Government trims red tape for offshore wind

Companies setting up new offshore windfarms could have a one-stop-shop at the Department of Trade and Industry (DTI) to assist in getting the consents they need.

The announcement was made by Energy Minister Peter Hain on 20 February, which will bypass the current fragmented approach, whereby developers have to

make up to seven different approaches to gain the consent they need. The DTI will now act as a one stop shop, receiving the application, distributing the information to other consenting bodies and managing the whole exercise, the department says.

More specifically the proposals mean that DTI will:

  • clarify with the developers early on what information must be provided;
  • produce a single application form for the offshore consents;
  • gather all other relevant information and distribute it to the correct consenting authority;
  • help to seek solutions to any problems that developers come across as they try to gain consent.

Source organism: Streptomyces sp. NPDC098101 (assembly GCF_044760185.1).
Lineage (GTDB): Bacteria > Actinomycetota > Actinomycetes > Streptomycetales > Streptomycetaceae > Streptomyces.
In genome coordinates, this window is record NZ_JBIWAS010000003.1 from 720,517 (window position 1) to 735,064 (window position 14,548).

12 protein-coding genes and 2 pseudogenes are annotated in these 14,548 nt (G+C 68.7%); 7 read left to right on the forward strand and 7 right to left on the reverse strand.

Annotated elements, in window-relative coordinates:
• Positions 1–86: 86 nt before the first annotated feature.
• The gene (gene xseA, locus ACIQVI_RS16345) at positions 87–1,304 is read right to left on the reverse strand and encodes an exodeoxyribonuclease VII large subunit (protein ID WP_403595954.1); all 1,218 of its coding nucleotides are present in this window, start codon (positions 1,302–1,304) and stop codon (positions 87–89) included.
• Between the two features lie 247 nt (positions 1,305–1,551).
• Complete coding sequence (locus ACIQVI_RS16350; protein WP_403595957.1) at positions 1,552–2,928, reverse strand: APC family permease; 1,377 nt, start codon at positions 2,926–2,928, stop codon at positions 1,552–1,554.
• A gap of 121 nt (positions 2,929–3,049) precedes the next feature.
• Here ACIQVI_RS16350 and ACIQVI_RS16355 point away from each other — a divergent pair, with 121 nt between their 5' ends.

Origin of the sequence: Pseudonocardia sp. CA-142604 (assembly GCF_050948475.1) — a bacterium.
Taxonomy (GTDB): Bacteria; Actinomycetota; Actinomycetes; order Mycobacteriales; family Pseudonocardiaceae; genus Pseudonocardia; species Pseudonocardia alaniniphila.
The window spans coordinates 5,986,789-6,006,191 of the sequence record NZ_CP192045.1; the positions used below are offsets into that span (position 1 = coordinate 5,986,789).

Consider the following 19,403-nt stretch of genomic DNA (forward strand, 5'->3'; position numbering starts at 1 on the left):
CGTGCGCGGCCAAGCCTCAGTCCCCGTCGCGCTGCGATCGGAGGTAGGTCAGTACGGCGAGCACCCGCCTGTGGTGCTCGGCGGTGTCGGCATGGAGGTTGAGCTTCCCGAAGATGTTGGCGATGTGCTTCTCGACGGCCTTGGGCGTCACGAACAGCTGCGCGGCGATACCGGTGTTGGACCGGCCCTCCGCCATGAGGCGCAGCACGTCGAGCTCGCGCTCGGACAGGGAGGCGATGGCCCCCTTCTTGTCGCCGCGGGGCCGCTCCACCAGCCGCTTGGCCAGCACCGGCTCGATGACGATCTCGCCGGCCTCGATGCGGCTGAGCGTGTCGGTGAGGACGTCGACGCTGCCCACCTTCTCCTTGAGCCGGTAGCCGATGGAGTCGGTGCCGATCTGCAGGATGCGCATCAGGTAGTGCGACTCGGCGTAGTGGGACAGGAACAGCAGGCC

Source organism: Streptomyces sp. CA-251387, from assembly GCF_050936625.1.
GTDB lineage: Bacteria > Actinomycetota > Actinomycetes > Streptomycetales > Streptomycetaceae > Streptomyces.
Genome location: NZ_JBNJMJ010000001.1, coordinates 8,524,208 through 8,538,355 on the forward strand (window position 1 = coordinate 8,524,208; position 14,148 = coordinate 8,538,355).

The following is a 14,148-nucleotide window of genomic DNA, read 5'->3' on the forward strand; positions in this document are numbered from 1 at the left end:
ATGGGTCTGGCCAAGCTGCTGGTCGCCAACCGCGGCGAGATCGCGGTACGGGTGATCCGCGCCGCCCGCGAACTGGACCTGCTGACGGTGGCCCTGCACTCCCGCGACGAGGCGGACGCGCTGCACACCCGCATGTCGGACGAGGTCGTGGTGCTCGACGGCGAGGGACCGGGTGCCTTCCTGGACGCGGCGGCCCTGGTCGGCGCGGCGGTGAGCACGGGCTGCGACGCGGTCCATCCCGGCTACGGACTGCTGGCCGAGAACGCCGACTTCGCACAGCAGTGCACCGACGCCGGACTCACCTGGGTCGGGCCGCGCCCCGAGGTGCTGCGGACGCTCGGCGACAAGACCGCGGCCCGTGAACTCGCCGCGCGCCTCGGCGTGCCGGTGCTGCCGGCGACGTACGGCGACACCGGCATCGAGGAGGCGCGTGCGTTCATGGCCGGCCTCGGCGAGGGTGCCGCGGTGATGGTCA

“The proposals I have published today will smooth the path for new offshore wind farms in England and Wales,” Hain said. “This one-stop-shop will not only make the consents process more streamlined and transparent, it will also provide a guiding hand for developers. The Government is doing everything it can to help industry meet its target of supplying 10% of our electricity from renewable sources by 2010 (see related story), including encouraging a significant capacity of offshore windfarms. Our one-stop-shop emphasises our commitment to boosting this important new source of green energy while at the same time ensuring that the effect on the environment is properly assessed and that local views are fully considered.”

On top of the DTI aanouncement, the government has allocated a total of £89 million available in the form of capital grants for demonstration projects including offshore wind, and the UK recently opened its first offshore wind farm, also the world’s biggest (see related story).

The outlined approach would bring all commercial offshore wind and water driven generating stations in England and Wales within the scope of the DTI’s responsibility for power station consents under section 36 of the 1989 Electricity Act.

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